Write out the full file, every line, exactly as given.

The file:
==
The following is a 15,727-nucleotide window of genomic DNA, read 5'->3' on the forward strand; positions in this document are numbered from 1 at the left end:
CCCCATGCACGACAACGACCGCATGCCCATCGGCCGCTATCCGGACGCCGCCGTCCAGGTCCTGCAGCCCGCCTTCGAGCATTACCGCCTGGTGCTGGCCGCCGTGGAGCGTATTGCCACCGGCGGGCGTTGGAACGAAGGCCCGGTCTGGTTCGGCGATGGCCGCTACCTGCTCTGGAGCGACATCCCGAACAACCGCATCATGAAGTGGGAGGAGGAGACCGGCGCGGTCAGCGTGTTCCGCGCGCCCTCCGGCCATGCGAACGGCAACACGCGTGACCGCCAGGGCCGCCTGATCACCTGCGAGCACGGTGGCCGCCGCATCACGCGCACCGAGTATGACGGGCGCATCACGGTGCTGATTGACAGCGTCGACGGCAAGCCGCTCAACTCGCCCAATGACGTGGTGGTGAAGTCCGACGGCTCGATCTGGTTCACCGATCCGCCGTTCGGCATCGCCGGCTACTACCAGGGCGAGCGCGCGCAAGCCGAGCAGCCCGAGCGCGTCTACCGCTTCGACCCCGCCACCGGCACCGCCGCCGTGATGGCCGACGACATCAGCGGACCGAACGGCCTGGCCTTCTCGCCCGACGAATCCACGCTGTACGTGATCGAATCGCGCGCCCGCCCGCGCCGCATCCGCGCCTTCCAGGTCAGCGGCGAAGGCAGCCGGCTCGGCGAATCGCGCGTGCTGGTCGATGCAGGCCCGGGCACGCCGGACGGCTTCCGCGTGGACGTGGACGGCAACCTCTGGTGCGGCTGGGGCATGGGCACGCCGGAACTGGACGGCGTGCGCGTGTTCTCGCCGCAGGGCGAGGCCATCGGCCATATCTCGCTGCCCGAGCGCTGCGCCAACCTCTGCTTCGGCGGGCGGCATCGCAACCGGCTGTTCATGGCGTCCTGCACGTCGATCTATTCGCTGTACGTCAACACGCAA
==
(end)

The following is a 15,727-nucleotide window of genomic DNA, read 5'->3' on the forward strand; positions in this document are numbered from 1 at the left end:
CCCCATGCACGACAACGACCGCATGCCCATCGGCCGCTATCCGGACGCCGCCGTCCAGGTCCTGCAGCCCGCCTTCGAGCATTACCGCCTGGTGCTGGCCGCCGTGGAGCGTATTGCCACCGGCGGGCGTTGGAACGAAGGCCCGGTCTGGTTCGGCGATGGCCGCTACCTGCTCTGGAGCGACATCCCGAACAACCGCATCATGAAGTGGGAGGAGGAGACCGGCGCGGTCAGCGTGTTCCGCGCGCCCTCCGGCCATGCGAACGGCAACACGCGTGACCGCCAGGGCCGCCTGATCACCTGCGAGCACGGTGGCCGCCGCATCACGCGCACCGAGTATGACGGGCGCATCACGGTGCTGATTGACAGCGTCGACGGCAAGCCGCTCAACTCGCCCAATGACGTGGTGGTGAAGTCCGACGGCTCGATCTGGTTCACCGATCCGCCGTTCGGCATCGCCGGCTACTACCAGGGCGAGCGCGCGCAAGCCGAGCAGCCCGAGCGCGTCTACCGCTTCGACCCCGCCACCGGCACCGCCGCCGTGATGGCCGACGACATCAGCGGACCGAACGGCCTGGCCTTCTCGCCCGACGAATCCACGCTGTACGTGATCGAATCGCGCGCCCGCCCGCGCCGCATCCGCGCCTTCCAGGTCAGCGGCGAAGGCAGCCGGCTCGGCGAATCGCGCGTGCTGGTCGATGCAGGCCCGGGCACGCCGGACGGCTTCCGCGTGGACGTGGACGGCAACCTCTGGTGCGGCTGGGGCATGGGCACGCCGGAACTGGACGGCGTGCGCGTGTTCTCGCCGCAGGGCGAGGCCATCGGCCATATCTCGCTGCCCGAGCGCTGCGCCAACCTCTGCTTCGGCGGGCGGCATCGCAACCGGCTGTTCATGGCGTCCTGCACGTCGATCTATTCGCTGTACGTCAACACGCAA